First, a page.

“The whole feeling was different. There were “flash backs” to the (film’s opening school bus) killing…and a flash-forward to the collapse of the cross after the bomb goes off (as premonition) when he (Fallon) first walks into the church. The crap about the priest being ex-SAS was minimal in my version. But, more seriously, the pacing of my film was destroyed, and the sound track decimated”.  

      Hodges’ editorial approach was in some respects more faithful to the execution of the narrative structure of Higgin’s original novel - itself (and novels in general) being more “internal” and reflective of the main character’s perception of events surrounding him.  As such it was fashioned and intended more as an independent film whereas the Snell/Goldwyn version would become more “immediate“, “brisk” and “external”, befitting a project with more commercial aspirations.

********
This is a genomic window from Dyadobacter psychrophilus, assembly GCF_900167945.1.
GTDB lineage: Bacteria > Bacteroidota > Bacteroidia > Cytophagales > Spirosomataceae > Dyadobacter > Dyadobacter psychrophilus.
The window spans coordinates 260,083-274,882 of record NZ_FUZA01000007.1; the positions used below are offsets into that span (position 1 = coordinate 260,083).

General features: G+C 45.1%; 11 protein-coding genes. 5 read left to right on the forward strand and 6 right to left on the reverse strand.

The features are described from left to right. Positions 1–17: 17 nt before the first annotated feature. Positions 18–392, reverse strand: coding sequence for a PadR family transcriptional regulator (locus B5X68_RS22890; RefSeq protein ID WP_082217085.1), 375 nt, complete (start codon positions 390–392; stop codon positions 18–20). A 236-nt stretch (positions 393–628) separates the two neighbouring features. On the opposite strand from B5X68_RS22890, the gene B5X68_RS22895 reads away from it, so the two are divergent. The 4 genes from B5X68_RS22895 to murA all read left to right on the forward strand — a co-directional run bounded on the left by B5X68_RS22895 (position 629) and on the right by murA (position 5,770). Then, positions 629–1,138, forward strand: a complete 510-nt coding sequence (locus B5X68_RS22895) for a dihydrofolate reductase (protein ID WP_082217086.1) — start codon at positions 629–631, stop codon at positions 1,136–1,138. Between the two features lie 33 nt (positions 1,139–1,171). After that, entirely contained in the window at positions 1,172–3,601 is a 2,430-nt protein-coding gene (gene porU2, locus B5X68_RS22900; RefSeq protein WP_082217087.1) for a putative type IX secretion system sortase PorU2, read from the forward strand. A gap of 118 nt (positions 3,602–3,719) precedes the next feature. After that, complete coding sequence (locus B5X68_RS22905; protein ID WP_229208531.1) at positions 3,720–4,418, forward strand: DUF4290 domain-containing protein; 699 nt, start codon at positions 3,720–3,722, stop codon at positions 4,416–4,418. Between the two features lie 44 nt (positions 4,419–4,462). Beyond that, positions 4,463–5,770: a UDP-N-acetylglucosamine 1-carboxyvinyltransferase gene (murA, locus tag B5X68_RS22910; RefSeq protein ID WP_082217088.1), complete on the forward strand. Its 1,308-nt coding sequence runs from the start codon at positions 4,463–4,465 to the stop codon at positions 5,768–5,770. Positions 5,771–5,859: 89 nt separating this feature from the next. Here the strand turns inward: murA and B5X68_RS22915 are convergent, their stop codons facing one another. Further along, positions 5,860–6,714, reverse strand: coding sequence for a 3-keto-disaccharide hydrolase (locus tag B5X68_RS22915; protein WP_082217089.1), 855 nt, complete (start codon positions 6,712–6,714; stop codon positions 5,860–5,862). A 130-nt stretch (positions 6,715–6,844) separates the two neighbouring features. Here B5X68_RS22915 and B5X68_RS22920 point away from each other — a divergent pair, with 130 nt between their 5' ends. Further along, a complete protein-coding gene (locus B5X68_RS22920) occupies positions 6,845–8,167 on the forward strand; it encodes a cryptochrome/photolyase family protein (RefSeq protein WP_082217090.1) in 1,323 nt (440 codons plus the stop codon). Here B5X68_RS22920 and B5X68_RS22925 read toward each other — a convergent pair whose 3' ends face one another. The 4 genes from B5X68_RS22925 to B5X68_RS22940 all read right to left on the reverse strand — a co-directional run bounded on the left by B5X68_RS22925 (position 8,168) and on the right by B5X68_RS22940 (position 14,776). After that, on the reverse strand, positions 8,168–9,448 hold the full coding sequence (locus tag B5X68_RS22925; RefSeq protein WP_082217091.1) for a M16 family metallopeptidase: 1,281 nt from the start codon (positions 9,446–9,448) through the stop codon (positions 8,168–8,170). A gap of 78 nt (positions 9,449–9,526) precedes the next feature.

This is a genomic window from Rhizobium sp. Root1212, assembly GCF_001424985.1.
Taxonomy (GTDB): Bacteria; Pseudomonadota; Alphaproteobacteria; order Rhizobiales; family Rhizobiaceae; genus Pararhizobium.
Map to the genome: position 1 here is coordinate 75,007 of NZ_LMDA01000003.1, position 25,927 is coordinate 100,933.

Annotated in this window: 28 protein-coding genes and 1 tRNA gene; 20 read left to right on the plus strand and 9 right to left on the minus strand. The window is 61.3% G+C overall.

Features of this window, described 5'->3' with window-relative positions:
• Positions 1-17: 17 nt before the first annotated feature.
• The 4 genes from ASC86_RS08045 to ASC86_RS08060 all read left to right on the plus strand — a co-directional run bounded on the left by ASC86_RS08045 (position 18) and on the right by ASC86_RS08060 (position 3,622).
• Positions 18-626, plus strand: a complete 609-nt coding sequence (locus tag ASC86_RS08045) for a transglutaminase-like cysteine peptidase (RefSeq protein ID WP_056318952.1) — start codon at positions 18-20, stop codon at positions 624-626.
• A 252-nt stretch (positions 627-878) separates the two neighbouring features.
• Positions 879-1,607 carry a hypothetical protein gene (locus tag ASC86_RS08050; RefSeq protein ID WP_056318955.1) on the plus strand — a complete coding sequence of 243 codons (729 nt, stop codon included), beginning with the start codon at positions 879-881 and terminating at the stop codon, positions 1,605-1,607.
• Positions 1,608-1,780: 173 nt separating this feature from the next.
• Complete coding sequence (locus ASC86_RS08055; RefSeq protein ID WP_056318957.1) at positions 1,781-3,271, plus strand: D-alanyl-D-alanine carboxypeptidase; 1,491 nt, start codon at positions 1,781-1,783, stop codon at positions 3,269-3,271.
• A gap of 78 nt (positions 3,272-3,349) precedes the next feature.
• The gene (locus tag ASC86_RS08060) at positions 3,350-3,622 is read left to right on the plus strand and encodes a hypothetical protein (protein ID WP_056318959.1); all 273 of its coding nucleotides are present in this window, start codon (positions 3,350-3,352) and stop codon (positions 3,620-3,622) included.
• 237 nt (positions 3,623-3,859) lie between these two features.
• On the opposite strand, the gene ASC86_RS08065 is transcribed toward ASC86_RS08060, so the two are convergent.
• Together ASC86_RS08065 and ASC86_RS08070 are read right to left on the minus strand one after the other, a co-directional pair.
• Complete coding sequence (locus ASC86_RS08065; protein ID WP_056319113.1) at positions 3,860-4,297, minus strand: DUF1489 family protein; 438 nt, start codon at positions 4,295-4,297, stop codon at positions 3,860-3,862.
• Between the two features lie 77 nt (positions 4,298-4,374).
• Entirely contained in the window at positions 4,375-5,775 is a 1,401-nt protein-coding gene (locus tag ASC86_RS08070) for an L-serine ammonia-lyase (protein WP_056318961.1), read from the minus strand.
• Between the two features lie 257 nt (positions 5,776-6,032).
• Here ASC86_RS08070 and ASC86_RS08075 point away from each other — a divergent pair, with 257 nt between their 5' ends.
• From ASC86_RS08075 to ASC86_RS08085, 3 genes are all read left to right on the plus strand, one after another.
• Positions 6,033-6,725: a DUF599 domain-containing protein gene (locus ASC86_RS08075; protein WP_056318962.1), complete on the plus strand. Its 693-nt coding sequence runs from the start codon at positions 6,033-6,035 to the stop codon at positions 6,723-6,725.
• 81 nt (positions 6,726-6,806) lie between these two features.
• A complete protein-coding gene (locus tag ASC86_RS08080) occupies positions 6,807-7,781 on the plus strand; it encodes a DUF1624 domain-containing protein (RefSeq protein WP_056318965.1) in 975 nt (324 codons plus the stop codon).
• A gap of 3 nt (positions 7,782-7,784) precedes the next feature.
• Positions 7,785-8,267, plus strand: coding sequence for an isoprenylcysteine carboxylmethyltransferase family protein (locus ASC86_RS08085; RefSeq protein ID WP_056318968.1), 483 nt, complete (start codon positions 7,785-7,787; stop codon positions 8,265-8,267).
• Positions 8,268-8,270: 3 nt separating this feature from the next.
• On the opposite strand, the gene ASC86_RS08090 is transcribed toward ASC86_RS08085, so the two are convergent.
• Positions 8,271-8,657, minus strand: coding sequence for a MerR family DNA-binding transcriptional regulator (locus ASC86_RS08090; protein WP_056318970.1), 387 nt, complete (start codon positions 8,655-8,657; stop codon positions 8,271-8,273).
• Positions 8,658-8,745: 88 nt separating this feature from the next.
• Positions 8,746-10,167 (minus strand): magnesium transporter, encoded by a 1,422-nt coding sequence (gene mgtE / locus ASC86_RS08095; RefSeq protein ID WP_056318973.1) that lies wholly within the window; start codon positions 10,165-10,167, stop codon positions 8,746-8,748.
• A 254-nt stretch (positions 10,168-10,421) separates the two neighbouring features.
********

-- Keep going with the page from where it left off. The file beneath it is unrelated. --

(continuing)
Samuel Goldwyn Jr.  
      American distribution for A PRAYER FOR THE DYING was handled by The Samuel Goldwyn Company.  Founded by Sam Goldwyn Jr. (son of legendary MGM studio icon - the original Sam Goldwyn), The Goldwyn Company began as the distributor of international “art house” productions. 

But with the securing of rights to films produced by his late father (GUYS AND DOLLS, SOUTH PACIFIC, OKLAHOMA and the MGM TV series FLIPPER among them) the junior Goldwyn’s fledgling studio quickly became a “major” independent at the same time Snell’s United Lion in England was doing the same.  During the mid 1980s Goldwyn’s company even branched into original productions with films such as the family oriented THE GOLDEN SEAL (1983) and animated THE CARE BEARS MOVIE (1985).  As such both Goldwyn and Snell were desirous of a larger international release platform for A PRAYER FOR THE DYING, and they felt a more linear narrative structure was the direction in which to proceed.     

pg. 1,2,3